Ablade Glover – Ghanaian mirage 


One of Ghana’s most renowned and revered artists, Ablade Glover, is celebrating his 80th birthday, honoured by a major exhibition at the October Gallery, London, titled Ablade Glover: 80th Anniversary. Born in 1934 in Accra, he still occupies a seminal place in the Ghanaian and West African contemporary art scene, as well as being internationally exhibited in Europe, Japan and the USA, Juliet Highet explains. 

<p "="" style="coHis intensely dynamic paintings, throbbing with movement and colour, have universal appeal, represented in public and private collections as diverse as the UNESCO headquarters in Paris, the Imperial Palace Collection of Japan, and Chicago’s O’Hare International Airport.

As long ago as 1986 the late Sally Mugabe, Zimbabwe’s then first lady, commented: “The new artists of Africa, of which Professor Glover is a distinct representative, are marching onto the World stage in a most exciting and stimulating way.” And how! 28 years later, the accolades for his work still keep pouring in.

With recognition typified by an AFGRAD Alumni Award from the African-American Institute of New York, and an appointment as Life Fellow of the Royal Society of Art in London, in May this year one of his market scenes achieved an auction record in London, part of the phenomenal international growth of the contemporary African art market.

Anybody who knows anything about traditional African art is aware of Ghana’s splendid legacy of sculpture, Asante gold-work, Kente cloths, Adinkra prints and Asafo flags, to name but a few genres admired and collected around the World.

By contrast, missionary teachers, who from the turn of the 20th century introduced Western aesthetic concepts, techniques and materials, influenced the first generation of modern Ghanaian artists.

This resulted in a sometimes uneasy balancing act for this first artistic wave before and following Independence in 1957, a tension, even a struggle between adherence to indigenous African art forms and the pull of acquired Western influence, boosted by exposure to Western contemporary art.

Kwame Nkrumah encouraged this first generation of modern Ghanaian artists to forge a contemporary visual identity for the nation, but his guiding principle was that they should focus on traditional Akan symbolism, invoking a mythical/historical past of glorious kingdoms and elaborately attired royalty, decked out in traditional jewellery and cloth.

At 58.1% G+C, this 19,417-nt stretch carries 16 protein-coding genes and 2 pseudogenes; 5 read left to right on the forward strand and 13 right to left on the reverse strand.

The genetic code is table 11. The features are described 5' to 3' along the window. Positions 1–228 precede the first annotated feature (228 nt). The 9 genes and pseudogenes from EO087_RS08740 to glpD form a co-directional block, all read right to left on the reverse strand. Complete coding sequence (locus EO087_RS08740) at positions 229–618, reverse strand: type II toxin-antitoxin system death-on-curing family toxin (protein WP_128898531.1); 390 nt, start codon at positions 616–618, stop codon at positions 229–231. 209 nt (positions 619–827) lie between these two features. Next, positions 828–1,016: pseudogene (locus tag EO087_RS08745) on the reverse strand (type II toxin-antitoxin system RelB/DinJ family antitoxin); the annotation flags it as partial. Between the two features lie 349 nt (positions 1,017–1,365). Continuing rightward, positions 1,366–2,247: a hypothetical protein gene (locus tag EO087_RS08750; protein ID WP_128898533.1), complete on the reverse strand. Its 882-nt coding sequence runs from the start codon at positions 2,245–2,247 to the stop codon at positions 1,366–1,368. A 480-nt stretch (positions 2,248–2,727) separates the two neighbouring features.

Glover is a principal representative of a second generational wave of Ghanaian artists, who as Nigerian artist Uche Okeke put it, created a “natural synthesis” of traditional African sensibility and adaptation of modern Western styles and techniques.

Gerard Houghton points out in the catalogue of 2009 for a previous show at the October Gallery: “Glover’s signal achievement in balancing the disparate demands of these quite different traditions marks a point of gathering confidence in the progress of modern African art, revealing a moment when it mastered the Western mode so completely that it began to generate novel variations of its own, thereby substantiating Africa’s claim to being an authentic contributor to the development of the wider (international) field of contemporary art today.”

Glover explains his own synthesis: “We can all pick tools and use them to express ourselves. People here have traditionally worked with the materials around them – such as weaving and with wood. What we are doing now is using alien materials we learned to use at school to express and celebrate our culture.”

Glover’s own conviction is that oil painting like his belongs with Kente cloth and Adinkra prints as one of the contemporary art forms of modern Africa.

Ablade Glover’s ‘Market Lanes’

Writing in the Arts Review, London, Mel Gooding adds: “Glover insists that oil painting has its place in the new arts of Africa, as a means of individual expression and as a potent medium in which to record and celebrate the visual richness of the continent; and his own work is an impressive affirmation of that view. Time will test its ultimate validity.”

And it has. Gooding’s comment was made in 1982, and now, by 2014, Glover’s oils have established him as the figurehead in exploring and depicting modern African urban subjects, and famous for it. His urban spaces are packed with ordinary people, not the Asantehenes of Kumasi weighed down with gold jewellery.

He depicts teeming markets with their real “bosses” – the market women bargaining and gesticulating – conveying fragmented impressions of power politics. “The scenes I paint,” says Glover, “the markets, the crowds – you can never wholly capture them because they are always changing. You can never finish painting them. My aim can only be to capture the tempo.”

It seems that Glover is endlessly fascinated with the shifting dynamics of markets, the apparently chaotic scenario of high-energy human interaction you can almost hear.

He also paints the restless energy of lorry parks and endless shantytowns with seas of rooftops. Usually these townscapes vibrate with intensely vivid colour, as the African sun beats down, or rain glistens off the rooftops in fleeting shades, creating unstructured images like the solos of modern jazz musicians. But there’s another aspect of his work too: lyrical impressions of individual trees, rainforests and beachscapes.

Ghana was the first nation in Africa to be granted Independence in 1957, while the young Ablade Glover was a student in Kumasi. Two years later he won a scholarship to study textile design in London, at the much-respected Central School of Art & Design.

On his return to Ghana he taught for two years, and then, in 1964, he was honoured with another scholarship, personally authorised by Nkrumah, to return to England to study Art Education at Newcastle University.